Lewis Hamilton calls plastic pollution ‘disgusting’ after beach clean up


The four-time Formula One champion posted a minute-long video to social media encouraging people to think about the impact their actions have on the environment, calling the pollution “disgusting.”

“Okay guys I’m here in this beautiful part of the world, we have found this trash space here and we have come to clean up,” said Hamilton, who was reportedly on the Greek island of Mykonos.

“I just wanted you guys to see the impact you are having when you buy plastic and throw it away. This is where it goes. It’s disgusting.

“What you end up buying ends up in the damn sea. Think. Think about it. We came here and this was completely covered in plastic bottles.”

Pointing at other rubbish, he added: “This is all polystyrene, little, small pieces. We are going to come back and try to hoover it up.

“Just don’t buy polystyrene either. Plastic, polystyrene, all those things. Do not support these companies.”

The video was posted on Hamilton’s Instagram account with the message, “We couldn’t stand by, we had to do something. We all need to act, we must stop supporting companies that are blindly fixated on their profits at the expense of our beautiful planet and its environment.

“Please don’t buy plastic. Please always recycle, we can all make a huge difference through the actions that we take every single day!”

Twitter users expressed their gratitude at the Mercedes driver for raising awareness of the problem.

“Lewis Hamilton just went right up in my respect-o-meter! Good to see the rich and famous being proactive to help our beautiful planet!” one user tweeted.

Others questioned the star’s participation in gas-guzzling Formula 1, and his sponsorship from L’Oreal which uses plastic to package its product.

“I just do not like this hypocrisy from Lewis. How much plastic does L’Oreal use a year? You know, one of his main sponsors that are blindly fixated on profit,” another user tweeted.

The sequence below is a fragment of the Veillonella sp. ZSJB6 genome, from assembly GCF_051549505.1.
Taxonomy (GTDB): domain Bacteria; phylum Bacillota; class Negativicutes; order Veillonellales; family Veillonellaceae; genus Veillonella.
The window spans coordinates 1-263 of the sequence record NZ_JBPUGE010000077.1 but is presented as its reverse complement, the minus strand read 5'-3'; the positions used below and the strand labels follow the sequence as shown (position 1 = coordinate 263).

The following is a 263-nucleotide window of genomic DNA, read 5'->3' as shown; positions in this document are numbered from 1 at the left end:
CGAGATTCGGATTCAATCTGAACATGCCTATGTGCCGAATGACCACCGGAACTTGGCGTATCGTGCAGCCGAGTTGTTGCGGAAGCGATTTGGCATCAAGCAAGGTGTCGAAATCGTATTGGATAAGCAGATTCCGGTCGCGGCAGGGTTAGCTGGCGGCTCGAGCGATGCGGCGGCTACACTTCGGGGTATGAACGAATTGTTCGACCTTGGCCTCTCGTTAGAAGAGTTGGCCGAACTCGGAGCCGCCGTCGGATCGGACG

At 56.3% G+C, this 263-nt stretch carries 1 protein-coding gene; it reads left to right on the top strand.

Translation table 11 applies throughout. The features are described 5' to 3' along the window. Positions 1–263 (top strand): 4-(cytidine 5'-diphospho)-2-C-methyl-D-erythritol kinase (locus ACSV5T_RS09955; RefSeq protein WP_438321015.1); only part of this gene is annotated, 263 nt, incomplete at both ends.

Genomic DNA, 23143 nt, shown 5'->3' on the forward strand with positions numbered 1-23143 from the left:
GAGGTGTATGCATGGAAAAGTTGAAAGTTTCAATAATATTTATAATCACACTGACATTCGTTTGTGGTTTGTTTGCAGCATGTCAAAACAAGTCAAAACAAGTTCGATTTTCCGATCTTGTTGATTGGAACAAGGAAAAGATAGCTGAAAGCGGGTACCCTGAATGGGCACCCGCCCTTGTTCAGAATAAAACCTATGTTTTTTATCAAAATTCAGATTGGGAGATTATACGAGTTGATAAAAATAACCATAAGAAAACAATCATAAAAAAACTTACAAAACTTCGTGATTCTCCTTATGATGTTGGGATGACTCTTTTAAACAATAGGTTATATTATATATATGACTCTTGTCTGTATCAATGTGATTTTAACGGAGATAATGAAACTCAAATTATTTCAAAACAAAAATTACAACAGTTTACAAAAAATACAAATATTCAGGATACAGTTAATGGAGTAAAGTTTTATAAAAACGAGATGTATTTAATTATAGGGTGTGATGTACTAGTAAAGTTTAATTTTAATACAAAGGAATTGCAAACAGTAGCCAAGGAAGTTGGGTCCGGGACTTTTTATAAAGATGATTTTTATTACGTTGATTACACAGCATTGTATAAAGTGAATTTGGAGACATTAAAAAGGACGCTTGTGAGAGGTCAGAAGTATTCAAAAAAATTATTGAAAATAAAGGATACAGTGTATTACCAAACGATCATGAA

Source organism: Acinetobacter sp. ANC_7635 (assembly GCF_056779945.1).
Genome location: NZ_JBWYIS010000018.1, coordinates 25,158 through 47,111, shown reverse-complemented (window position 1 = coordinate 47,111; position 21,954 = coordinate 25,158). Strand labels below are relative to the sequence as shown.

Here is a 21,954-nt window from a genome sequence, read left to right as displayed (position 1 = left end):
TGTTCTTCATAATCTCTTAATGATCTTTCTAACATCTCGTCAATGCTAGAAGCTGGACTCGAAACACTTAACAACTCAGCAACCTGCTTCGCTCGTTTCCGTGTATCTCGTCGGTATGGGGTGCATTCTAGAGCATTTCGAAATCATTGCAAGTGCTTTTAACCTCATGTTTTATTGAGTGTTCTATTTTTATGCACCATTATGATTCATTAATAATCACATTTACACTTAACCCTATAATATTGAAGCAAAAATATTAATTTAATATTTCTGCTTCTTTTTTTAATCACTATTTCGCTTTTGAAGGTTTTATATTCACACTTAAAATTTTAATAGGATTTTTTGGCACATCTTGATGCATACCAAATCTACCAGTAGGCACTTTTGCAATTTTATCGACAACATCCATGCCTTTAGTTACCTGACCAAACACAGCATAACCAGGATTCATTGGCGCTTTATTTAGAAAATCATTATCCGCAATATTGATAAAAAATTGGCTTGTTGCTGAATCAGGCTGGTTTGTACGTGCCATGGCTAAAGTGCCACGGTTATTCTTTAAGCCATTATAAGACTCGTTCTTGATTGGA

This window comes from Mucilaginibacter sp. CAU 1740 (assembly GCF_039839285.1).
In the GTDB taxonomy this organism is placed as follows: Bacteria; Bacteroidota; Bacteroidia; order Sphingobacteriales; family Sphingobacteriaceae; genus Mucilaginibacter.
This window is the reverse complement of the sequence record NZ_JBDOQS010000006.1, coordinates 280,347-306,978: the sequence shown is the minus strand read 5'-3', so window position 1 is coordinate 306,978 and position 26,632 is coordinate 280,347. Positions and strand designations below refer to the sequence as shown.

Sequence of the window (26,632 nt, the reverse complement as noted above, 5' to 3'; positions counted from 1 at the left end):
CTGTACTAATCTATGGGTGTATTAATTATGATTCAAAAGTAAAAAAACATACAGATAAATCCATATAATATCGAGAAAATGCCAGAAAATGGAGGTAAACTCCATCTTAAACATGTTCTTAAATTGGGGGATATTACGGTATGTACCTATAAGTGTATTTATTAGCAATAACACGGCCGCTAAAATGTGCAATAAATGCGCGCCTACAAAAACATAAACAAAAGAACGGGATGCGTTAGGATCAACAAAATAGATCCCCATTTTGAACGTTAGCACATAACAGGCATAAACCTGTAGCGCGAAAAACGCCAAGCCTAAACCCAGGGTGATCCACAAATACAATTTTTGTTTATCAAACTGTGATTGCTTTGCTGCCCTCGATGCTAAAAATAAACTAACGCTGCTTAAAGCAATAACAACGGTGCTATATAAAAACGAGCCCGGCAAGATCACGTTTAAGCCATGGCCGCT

‘I love pancakes, so it’s great’

In September 2017, Hamilton became a vegan in pursuit of a healthier lifestyle and to protect the planet.

He removed all animal-based products — meat, seafood, dairy, even honey — from his diet.

“I used to get to my summer or winter break and the first thing I’d do when I arrived in the morning was have a stack of pancakes,” Hamilton told CNN’s The Circuit.

“It’s exciting when you’ve gone the whole year not having them, but now I’m having them every weekend and they still taste amazing.

“It’s crazy. I’m not putting more weight on because, with this new plant-based diet, I can have more carbs which is contradictory of what you’d normally have thought diet-wise, but I’m not going to complain, I love pancakes so it’s great.”

In an environmentally conscious era, F1 is recognizing the heavy reliance the sport has on fossil fuels which could be in short supply in years to come.

Figures from 2007 suggested F1 cars emitted about 1.5kg (3.30 lbs) of carbon dioxide every kilometer — nine times more than a family car — but by 2013, the Formula One Teams’ Association (FOTA) said carbon emissions across the paddock had been reduced by 7 percent.

More fuel-efficient technology, smaller engines and new regulations reducing fuel useage by 40 percent across the season are other steps being taken by motorsport’s governing body, the FIA.

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